Britain will strike ‘at least two major trade deals’ during Brexit transition

Trade agreements during EU exit transition “very doable”, according to DExEU source​

Photo: DIT

Britain will have at least two major trade deals ready to go when the Brexit transition period ends in 2020, according to government sources.

The Department for International Trade is set to begin negotiating global trade deals in March next year when the UK officially leaves the EU, but will not be able to implement them until the handover period ends in December 2020.

The Department for International Trade has already started the process by setting up working groups with more than 20 countries across the world — including the US, New Zealand and Australia.


A source close to the department told The Sun: “I’d expect a minimum of two new trade deals to be ready to implement on January 1st 2021. That’s very doable”.

The comments come after DIT permanent secretary Antonia Romeo told Civil Service World last September that the department was already talking about potential new market access arrangements.

These are areas where DIT will aim to make progress ahead of the full range of negotiation powers, by looking at where agreements could happen quickly, Romeo told CSW then.

“There are some fruitful areas for potential early agreement, and there are others where it is going to take us a while to work up with countries where we might want to get to,” she said. “We are not focusing just on the idea of doing the deal, it is about looking at a whole raft of ways we can increase market access with non-EU countries, and in some areas we actually already have competence to do that.

“The things you look at in trade deals are the economies, the current situation in terms of the similarity of your regulations but also the current trade position. So I don’t think we are looking at a one-size-fits-all approach, it will be about discovering which areas are really fertile, where we could get agreement swiftly and where there is a win-win.”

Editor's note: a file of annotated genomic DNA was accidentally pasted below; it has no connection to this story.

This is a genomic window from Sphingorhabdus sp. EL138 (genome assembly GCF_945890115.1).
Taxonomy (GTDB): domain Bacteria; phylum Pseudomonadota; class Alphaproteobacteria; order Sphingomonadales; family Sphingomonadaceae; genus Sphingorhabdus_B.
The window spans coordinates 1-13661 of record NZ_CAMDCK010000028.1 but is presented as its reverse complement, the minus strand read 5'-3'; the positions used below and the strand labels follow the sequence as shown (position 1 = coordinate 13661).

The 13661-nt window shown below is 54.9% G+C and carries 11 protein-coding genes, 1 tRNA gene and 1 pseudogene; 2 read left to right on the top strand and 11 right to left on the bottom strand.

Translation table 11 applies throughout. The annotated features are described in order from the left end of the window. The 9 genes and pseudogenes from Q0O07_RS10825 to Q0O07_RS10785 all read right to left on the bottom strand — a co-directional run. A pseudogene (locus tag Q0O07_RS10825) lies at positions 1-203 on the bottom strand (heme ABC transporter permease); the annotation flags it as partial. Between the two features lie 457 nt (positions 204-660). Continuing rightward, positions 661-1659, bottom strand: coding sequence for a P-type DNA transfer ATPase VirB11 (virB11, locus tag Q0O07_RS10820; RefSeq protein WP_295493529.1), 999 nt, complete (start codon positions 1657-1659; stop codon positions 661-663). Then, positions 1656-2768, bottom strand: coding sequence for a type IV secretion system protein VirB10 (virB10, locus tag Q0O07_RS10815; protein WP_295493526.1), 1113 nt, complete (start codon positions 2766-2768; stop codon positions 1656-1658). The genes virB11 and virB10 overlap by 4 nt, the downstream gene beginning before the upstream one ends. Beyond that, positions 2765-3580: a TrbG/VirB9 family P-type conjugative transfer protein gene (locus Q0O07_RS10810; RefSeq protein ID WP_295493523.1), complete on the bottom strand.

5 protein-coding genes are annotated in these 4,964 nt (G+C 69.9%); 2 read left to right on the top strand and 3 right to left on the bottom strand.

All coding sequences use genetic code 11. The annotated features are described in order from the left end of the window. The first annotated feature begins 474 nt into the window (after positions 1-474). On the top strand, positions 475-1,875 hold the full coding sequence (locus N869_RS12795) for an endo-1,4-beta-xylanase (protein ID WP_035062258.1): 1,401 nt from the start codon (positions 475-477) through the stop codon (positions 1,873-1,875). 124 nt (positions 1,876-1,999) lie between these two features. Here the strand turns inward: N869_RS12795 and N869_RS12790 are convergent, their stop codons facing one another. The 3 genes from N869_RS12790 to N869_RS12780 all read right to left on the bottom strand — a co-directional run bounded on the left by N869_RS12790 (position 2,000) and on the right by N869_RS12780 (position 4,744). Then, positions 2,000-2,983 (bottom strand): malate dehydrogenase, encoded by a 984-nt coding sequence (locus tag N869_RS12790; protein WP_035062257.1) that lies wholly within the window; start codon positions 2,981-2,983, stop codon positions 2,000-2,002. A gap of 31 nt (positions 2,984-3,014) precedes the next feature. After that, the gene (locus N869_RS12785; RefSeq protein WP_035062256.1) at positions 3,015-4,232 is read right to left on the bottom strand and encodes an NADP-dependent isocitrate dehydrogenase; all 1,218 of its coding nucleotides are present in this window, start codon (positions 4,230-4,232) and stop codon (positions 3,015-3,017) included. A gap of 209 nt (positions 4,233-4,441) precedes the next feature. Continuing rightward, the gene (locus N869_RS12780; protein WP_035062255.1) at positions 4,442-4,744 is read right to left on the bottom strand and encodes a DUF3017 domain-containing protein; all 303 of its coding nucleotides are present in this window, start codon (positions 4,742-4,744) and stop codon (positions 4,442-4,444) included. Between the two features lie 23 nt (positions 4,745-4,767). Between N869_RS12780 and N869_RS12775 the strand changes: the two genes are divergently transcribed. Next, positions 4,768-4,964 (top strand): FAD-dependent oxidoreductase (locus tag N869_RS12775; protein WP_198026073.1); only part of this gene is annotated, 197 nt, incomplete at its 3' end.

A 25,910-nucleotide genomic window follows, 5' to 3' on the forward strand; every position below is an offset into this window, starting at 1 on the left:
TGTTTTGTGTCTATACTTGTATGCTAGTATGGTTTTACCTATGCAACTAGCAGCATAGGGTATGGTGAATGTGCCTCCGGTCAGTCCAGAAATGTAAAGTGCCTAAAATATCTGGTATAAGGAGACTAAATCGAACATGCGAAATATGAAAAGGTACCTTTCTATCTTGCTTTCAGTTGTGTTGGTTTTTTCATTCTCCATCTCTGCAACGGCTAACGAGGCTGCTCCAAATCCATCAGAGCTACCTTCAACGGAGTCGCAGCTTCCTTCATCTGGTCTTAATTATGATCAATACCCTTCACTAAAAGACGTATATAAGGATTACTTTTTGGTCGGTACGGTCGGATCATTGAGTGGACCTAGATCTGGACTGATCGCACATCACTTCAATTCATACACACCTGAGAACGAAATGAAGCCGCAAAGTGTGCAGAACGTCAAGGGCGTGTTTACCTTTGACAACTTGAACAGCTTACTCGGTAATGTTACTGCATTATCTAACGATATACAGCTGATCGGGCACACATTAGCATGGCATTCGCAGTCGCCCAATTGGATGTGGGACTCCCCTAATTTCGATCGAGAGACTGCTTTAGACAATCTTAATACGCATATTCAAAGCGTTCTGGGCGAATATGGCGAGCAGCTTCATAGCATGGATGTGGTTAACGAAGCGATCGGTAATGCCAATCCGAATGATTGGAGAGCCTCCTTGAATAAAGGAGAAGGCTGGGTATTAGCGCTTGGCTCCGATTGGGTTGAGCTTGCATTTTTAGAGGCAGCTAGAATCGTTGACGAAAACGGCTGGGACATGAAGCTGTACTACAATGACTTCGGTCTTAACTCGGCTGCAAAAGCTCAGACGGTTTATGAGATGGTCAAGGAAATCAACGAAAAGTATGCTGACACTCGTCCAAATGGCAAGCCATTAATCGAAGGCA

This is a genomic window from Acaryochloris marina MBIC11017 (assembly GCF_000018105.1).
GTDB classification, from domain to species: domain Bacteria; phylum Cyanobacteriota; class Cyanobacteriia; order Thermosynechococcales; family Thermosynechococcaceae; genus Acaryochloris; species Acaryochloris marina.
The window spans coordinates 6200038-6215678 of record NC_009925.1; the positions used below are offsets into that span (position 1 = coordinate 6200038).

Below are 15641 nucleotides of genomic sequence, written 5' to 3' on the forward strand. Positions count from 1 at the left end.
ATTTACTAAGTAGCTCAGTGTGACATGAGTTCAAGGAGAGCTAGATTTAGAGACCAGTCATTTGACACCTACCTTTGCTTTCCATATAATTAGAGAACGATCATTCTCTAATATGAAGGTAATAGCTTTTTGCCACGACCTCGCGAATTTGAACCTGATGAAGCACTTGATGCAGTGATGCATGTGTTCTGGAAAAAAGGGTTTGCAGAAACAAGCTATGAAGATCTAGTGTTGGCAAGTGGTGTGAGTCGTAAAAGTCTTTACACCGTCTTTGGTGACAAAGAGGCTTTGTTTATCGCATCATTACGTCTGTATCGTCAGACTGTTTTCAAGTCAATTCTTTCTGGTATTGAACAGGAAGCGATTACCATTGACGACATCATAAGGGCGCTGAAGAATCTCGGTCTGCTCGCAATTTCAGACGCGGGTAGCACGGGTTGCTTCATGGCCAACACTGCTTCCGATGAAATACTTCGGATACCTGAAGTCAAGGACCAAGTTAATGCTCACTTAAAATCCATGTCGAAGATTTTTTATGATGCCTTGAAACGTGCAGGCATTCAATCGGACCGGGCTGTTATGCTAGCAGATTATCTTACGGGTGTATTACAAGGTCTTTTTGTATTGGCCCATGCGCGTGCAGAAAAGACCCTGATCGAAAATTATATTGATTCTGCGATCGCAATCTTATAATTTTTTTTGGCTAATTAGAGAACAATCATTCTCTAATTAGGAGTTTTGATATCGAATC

A Department for International Trade spokesperson said: “Our priority is to secure continuity in the UK’s international trade arrangements as we leave the EU.
“We are working with a number of other countries to explore the best ways to develop our current trade and investment relationships and ensure that Britain becomes a global leader in free trade.”

DIT also yesterday made two appointments of new HM trade commissioners. Judith Slater has been appointed as HMTC for Eastern Europe and Central Asia, while Joanna Crellin will oversee trade between the UK and Latin America.

Romeo said she was delighted to welcome them to their new roles.

“DIT’s network of HMTCs is the latest example of how we are building a best-in-class international economic department, generating prosperity at home by growing exports, attracting investment and developing our trade policy.”

The report on trade deals comes as the parliamentary select committee examining Brexit set out 15 tests by which to judge the Brexit deal between the UK and the European Union, including no tariffs on trade between the UK and the EU 27, and no additional border or rules of origin checks that would delay the delivery of perishable or time-sensitive deliveries, and no additional costs to businesses that trade in goods or services.

The other tests include that the border between Northern Ireland and the Republic of Ireland must remain open with no physical infrastructure or any related checks and controls, as well as institutional frameworks to maintain cooperation on tackling crime and terrorism.

Committee chair Hilary Benn said that the committee wanted to offer a series of tests against which any deal reached must be judged.

“Our tests set a high bar but they are based on the prime minister's vision for our future outside the EU and the statement by the secretary of state for exiting the European Union, David Davis MP, that any new deal would be at least as good as what we have now. It is vital that UK businesses are able to continue to trade freely and sell services into our largest market after we leave, without additional costs or burdens or a hard border in Northern Ireland, and that we maintain close co-operation on defence, security, data and information sharing and consumer safety,” he said.

Benn added that should negotiations on a specific 'deep and special partnership' between the UK and the EU not prove successful, then UK membership of either the European Free Trade Area or the European Economic Area should remain options. The government has said that it is seeking a bespoke arrangement, but Benn said “we consider that EFTA/EEA membership remains an alternative which would have the advantage of continuity of access for UK services and could also be negotiated relatively quickly”.

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